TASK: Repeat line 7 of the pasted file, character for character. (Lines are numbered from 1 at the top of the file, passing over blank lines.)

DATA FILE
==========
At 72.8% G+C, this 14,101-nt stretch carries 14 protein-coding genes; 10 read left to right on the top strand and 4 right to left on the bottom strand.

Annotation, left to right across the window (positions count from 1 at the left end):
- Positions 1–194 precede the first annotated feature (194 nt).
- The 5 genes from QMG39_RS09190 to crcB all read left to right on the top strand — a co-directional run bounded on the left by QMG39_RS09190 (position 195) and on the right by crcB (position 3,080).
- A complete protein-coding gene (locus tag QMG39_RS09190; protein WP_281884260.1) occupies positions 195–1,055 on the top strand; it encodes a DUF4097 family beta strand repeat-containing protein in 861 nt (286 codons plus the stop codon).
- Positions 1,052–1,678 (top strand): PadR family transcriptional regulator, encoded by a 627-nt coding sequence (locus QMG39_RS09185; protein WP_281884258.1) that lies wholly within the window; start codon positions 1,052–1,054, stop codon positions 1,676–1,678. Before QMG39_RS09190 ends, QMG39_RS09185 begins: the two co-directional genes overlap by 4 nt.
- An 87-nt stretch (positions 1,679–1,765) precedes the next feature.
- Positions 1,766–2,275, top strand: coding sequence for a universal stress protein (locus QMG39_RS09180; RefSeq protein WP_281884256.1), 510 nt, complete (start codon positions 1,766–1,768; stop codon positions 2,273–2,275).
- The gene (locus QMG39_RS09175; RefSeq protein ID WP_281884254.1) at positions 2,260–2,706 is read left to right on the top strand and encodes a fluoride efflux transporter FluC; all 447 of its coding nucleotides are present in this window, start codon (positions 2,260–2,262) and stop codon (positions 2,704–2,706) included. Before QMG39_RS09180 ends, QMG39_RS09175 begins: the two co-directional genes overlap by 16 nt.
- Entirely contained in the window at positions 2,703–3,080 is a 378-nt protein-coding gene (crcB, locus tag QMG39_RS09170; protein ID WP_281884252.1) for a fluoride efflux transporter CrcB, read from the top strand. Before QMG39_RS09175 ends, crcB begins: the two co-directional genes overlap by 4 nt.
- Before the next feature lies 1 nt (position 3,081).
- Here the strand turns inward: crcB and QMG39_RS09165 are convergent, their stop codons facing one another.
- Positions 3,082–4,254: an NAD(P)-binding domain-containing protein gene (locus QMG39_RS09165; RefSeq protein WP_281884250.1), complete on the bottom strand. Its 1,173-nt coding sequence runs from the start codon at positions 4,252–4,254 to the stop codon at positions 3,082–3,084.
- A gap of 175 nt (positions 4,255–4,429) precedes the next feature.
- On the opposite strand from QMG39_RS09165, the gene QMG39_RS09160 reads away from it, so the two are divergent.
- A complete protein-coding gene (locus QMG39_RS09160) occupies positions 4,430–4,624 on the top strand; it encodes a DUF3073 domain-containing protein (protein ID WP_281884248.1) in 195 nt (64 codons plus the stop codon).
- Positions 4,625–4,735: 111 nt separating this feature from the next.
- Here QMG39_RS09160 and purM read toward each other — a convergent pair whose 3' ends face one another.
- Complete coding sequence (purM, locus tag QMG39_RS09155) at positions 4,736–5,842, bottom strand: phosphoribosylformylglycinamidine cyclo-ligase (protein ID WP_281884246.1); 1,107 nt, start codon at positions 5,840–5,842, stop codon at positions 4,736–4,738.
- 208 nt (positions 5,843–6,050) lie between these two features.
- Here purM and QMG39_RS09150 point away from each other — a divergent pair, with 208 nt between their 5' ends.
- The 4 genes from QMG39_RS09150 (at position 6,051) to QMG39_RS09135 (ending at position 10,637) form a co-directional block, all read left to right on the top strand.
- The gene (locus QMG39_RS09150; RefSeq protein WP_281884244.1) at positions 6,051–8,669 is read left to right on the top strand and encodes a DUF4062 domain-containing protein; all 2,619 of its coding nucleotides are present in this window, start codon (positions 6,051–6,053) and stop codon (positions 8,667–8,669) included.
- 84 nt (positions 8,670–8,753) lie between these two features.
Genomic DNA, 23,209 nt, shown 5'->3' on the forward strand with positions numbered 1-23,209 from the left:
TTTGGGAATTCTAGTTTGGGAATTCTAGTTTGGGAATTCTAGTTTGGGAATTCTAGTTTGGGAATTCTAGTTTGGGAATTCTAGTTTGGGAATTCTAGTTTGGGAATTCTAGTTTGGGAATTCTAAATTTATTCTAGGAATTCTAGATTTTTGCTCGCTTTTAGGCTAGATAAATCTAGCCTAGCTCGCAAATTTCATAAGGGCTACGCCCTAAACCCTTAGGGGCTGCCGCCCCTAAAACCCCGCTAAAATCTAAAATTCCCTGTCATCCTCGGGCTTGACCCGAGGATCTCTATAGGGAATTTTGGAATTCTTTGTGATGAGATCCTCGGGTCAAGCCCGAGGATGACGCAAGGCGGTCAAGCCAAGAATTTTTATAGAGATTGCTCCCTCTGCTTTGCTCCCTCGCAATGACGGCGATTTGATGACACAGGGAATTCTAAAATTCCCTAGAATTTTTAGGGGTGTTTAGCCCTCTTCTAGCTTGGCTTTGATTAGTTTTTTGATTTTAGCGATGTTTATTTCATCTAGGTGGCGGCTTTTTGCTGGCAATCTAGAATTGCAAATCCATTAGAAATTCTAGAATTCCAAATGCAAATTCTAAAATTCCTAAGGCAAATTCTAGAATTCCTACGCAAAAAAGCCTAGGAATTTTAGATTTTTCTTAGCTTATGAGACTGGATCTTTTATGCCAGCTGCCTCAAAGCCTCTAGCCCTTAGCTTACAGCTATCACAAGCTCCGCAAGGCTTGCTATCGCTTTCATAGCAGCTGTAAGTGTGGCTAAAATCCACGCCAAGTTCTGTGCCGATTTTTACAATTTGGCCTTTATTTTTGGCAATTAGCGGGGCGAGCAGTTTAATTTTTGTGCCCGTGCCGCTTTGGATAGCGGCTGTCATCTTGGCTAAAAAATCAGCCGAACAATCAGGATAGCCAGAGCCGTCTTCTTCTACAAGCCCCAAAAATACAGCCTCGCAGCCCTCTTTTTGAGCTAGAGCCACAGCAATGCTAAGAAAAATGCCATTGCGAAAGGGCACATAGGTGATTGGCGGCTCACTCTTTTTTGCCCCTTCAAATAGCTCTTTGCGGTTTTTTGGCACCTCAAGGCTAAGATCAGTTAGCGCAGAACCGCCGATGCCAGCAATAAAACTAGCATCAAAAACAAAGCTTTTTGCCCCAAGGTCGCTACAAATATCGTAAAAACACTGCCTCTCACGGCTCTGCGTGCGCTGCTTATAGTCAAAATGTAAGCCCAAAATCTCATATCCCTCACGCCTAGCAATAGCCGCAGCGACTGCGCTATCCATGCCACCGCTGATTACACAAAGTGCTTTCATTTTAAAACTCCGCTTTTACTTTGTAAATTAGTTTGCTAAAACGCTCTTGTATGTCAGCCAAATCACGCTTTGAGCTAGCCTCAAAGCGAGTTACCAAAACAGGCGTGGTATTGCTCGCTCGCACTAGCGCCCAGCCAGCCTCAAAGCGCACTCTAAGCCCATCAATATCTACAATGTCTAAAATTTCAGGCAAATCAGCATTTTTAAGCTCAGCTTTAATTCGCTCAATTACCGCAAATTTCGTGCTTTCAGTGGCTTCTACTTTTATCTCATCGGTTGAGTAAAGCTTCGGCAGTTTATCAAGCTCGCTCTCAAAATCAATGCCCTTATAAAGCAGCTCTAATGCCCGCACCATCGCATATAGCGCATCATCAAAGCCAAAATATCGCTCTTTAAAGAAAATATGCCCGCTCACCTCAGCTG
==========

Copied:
- An 87-nt stretch (positions 1,679–1,765) precedes the next feature.